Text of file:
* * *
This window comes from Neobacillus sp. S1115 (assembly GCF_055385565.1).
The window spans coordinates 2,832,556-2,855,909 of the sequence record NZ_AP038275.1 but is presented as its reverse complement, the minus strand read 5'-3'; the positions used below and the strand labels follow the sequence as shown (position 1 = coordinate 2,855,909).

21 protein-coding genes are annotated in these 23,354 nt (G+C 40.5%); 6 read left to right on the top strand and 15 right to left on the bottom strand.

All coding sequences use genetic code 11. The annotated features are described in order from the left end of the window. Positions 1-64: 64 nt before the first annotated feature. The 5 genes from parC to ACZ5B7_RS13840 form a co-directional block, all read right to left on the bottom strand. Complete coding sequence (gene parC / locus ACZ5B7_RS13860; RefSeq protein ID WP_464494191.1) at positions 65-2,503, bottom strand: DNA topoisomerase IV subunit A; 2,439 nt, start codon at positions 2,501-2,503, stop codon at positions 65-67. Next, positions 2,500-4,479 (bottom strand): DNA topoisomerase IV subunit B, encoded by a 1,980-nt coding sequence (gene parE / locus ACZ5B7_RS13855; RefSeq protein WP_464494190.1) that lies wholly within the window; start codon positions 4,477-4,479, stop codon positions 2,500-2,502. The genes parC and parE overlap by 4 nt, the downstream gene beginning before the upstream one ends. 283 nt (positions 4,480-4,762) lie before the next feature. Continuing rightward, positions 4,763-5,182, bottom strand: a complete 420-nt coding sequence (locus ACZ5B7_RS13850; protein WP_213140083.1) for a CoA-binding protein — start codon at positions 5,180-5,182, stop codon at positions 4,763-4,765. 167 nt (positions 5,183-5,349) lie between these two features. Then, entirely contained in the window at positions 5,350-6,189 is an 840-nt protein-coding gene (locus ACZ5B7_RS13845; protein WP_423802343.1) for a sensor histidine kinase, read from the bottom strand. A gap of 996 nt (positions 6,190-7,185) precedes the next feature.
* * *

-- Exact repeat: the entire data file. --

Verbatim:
This window comes from Neobacillus sp. S1115 (assembly GCF_055385565.1).
The window spans coordinates 2,832,556-2,855,909 of the sequence record NZ_AP038275.1 but is presented as its reverse complement, the minus strand read 5'-3'; the positions used below and the strand labels follow the sequence as shown (position 1 = coordinate 2,855,909).

21 protein-coding genes are annotated in these 23,354 nt (G+C 40.5%); 6 read left to right on the top strand and 15 right to left on the bottom strand.

All coding sequences use genetic code 11. The annotated features are described in order from the left end of the window. Positions 1-64: 64 nt before the first annotated feature. The 5 genes from parC to ACZ5B7_RS13840 form a co-directional block, all read right to left on the bottom strand. Complete coding sequence (gene parC / locus ACZ5B7_RS13860; RefSeq protein ID WP_464494191.1) at positions 65-2,503, bottom strand: DNA topoisomerase IV subunit A; 2,439 nt, start codon at positions 2,501-2,503, stop codon at positions 65-67. Next, positions 2,500-4,479 (bottom strand): DNA topoisomerase IV subunit B, encoded by a 1,980-nt coding sequence (gene parE / locus ACZ5B7_RS13855; RefSeq protein WP_464494190.1) that lies wholly within the window; start codon positions 4,477-4,479, stop codon positions 2,500-2,502. The genes parC and parE overlap by 4 nt, the downstream gene beginning before the upstream one ends. 283 nt (positions 4,480-4,762) lie before the next feature. Continuing rightward, positions 4,763-5,182, bottom strand: a complete 420-nt coding sequence (locus ACZ5B7_RS13850; protein WP_213140083.1) for a CoA-binding protein — start codon at positions 5,180-5,182, stop codon at positions 4,763-4,765. 167 nt (positions 5,183-5,349) lie between these two features. Then, entirely contained in the window at positions 5,350-6,189 is an 840-nt protein-coding gene (locus ACZ5B7_RS13845; protein WP_423802343.1) for a sensor histidine kinase, read from the bottom strand. A gap of 996 nt (positions 6,190-7,185) precedes the next feature.